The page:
A vague law impermissibly delegates basic policy matters to policeman, judges, and juries for resolution on an ad hoc and subjective basis. Grayned v. City of Rockford, 408 U.S. 104, 92 S. Ct. 2294 (1972). "No one may be required at peril of life, liberty, or property to speculate as to the meaning of penal codes. All are entitled to be informed as to what the state commands or forbids." Lonzetta v. New Jersey, 306 U.S. 451 (1939). Because the proposed Wadsworth ordinance does not adequately inform minors or their parents of the criminal implications of their actions and because it impermissibly delegates policy decisions to law enforcement, it is unconstitutionally vague.


The United States Supreme Court has repeatedly recognized that the right of parents to direct the upbringing of their children is among those higher-tiered constitutional rights that have been declared to be "fundamental." This right is grounded on the Fourteenth Amend-ment's protection of liberty in the Due Process Clause. Pierce v. Society of Sisters, 268 U.S. 510 (1925).

In the early parents' rights cases, the Court had not yet developed the specific "fundamental rights" doctrine, together with its required compelling interest/least restrictive means analysis. Nonetheless, the Court used powerful language to express its view that parents' rights are to be zealously protected against government encroachment.

The fundamental theory of liberty upon which all governments in this Union repose exclude any general power of the state to standardize its children by forcing them to accept instruction from public teachers only. The child is not the mere creature of the state; those who nurture him and direct his destiny have the right and the high duty, to recognize and prepare him for additional obligations.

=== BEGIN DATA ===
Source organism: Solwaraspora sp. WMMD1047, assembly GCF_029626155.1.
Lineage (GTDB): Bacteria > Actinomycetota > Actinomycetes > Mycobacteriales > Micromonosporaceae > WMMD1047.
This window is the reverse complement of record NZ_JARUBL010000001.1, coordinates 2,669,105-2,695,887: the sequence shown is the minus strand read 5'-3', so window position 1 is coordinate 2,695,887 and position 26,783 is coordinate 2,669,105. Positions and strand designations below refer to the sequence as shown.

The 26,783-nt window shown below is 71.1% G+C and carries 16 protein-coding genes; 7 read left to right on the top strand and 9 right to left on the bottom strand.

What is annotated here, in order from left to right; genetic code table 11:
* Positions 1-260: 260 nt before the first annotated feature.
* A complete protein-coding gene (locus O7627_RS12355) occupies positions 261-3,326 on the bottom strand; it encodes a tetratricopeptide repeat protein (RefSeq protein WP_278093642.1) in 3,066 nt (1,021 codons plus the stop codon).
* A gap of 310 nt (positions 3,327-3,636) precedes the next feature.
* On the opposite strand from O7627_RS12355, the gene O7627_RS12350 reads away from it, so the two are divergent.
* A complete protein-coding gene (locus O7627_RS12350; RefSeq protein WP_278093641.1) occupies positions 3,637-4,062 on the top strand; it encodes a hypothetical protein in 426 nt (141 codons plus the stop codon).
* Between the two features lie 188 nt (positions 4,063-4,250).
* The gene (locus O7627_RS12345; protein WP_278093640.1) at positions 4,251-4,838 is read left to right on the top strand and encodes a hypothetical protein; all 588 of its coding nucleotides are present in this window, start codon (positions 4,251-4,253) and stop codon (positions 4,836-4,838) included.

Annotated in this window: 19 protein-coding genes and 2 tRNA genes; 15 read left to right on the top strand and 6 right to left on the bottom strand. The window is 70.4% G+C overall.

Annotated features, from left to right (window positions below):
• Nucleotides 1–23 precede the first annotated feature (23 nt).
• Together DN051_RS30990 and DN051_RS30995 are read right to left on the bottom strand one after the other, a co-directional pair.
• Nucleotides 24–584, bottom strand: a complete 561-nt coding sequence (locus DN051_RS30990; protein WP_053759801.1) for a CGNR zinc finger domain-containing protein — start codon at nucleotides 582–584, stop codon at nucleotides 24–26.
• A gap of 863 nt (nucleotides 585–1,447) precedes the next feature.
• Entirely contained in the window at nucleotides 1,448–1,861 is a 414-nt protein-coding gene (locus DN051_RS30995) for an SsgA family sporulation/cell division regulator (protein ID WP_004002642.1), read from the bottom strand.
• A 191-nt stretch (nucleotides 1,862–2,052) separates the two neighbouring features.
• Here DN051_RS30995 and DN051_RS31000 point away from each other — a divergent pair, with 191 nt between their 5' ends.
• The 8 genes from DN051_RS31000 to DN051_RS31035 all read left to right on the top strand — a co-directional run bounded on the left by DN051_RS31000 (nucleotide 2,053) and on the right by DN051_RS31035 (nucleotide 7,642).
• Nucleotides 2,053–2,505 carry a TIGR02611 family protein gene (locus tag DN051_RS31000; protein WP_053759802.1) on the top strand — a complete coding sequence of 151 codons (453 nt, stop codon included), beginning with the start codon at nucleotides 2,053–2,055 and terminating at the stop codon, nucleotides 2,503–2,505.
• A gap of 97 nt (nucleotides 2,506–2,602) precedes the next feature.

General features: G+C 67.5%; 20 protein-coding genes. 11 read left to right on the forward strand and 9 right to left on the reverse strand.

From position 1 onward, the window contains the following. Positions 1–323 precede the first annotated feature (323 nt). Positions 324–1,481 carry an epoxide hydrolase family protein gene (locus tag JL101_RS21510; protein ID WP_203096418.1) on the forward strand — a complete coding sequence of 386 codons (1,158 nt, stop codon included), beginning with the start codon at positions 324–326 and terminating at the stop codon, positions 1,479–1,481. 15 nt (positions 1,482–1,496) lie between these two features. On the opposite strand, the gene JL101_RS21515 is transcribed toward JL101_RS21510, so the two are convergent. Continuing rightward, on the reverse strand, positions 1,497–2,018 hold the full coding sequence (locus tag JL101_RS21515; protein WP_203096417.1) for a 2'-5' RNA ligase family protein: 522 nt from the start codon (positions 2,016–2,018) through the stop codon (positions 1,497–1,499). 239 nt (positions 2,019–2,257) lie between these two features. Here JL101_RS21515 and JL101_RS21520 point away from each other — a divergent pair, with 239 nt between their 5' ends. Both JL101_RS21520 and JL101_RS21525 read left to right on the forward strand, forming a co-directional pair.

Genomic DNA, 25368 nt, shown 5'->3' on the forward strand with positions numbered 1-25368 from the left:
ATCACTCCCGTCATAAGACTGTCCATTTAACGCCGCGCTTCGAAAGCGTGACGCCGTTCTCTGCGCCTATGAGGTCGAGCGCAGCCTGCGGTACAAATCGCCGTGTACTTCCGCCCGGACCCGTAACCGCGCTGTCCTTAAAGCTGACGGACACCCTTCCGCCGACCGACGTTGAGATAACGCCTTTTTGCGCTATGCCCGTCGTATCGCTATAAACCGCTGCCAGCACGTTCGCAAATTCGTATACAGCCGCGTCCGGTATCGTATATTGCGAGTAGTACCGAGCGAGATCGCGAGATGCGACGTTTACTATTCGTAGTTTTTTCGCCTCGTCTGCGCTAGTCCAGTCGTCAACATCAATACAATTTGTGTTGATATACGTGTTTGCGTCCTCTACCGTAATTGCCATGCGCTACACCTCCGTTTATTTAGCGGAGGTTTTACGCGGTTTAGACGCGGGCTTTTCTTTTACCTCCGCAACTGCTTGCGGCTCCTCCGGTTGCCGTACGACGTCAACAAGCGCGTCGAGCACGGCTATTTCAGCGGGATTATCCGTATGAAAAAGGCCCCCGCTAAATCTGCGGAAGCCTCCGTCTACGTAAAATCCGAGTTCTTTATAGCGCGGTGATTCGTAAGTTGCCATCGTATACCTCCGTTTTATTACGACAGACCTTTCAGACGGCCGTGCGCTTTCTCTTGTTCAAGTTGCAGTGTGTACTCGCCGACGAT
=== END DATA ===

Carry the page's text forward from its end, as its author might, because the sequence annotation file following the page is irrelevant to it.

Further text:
Pierce, 268 U.S. at 525. See also, Meyer v. Nebraska, 262 U.S. 390 (1923).

The leading parents' rights case of the modern era is undoubtedly Wisconsin v. Yoder, 406 U.S. 205 (1972). In Yoder, the Court clearly declared parents' rights to be of a fundamental nature and, importantly, imposed the strictest constitutional balancing test upon the interest of the government.

[T]his case involves the fundamental interest of parents, as contrasted with that of the State, to guide the religious future and education of their children. The history and culture of Western civilization reflect a strong tradition of parental concern for the nurture and upbringing of their children. This primary role of the parents in the upbringing of their children is now established beyond debate as an enduring American tradition.

406 U.S. at 232.

In the recent case of Troxel v. Granville, 120 S. Ct. 2054, 147 L. Ed. 2d 49 (2000), the Supreme Court confirmed that the right of parents to the care, custody, and control of a child is a fundamental right.